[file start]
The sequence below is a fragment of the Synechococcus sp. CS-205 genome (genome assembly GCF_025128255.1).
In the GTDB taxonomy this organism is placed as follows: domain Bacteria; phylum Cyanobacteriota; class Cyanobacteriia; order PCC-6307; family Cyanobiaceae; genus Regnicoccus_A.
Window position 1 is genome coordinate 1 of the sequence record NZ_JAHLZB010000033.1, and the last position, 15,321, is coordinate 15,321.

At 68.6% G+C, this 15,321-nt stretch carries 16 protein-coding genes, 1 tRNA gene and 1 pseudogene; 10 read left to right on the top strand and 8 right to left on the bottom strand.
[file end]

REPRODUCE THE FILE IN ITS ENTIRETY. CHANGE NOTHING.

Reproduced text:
The sequence below is a fragment of the Synechococcus sp. CS-205 genome (genome assembly GCF_025128255.1).
In the GTDB taxonomy this organism is placed as follows: domain Bacteria; phylum Cyanobacteriota; class Cyanobacteriia; order PCC-6307; family Cyanobiaceae; genus Regnicoccus_A.
Window position 1 is genome coordinate 1 of the sequence record NZ_JAHLZB010000033.1, and the last position, 15,321, is coordinate 15,321.

At 68.6% G+C, this 15,321-nt stretch carries 16 protein-coding genes, 1 tRNA gene and 1 pseudogene; 10 read left to right on the top strand and 8 right to left on the bottom strand.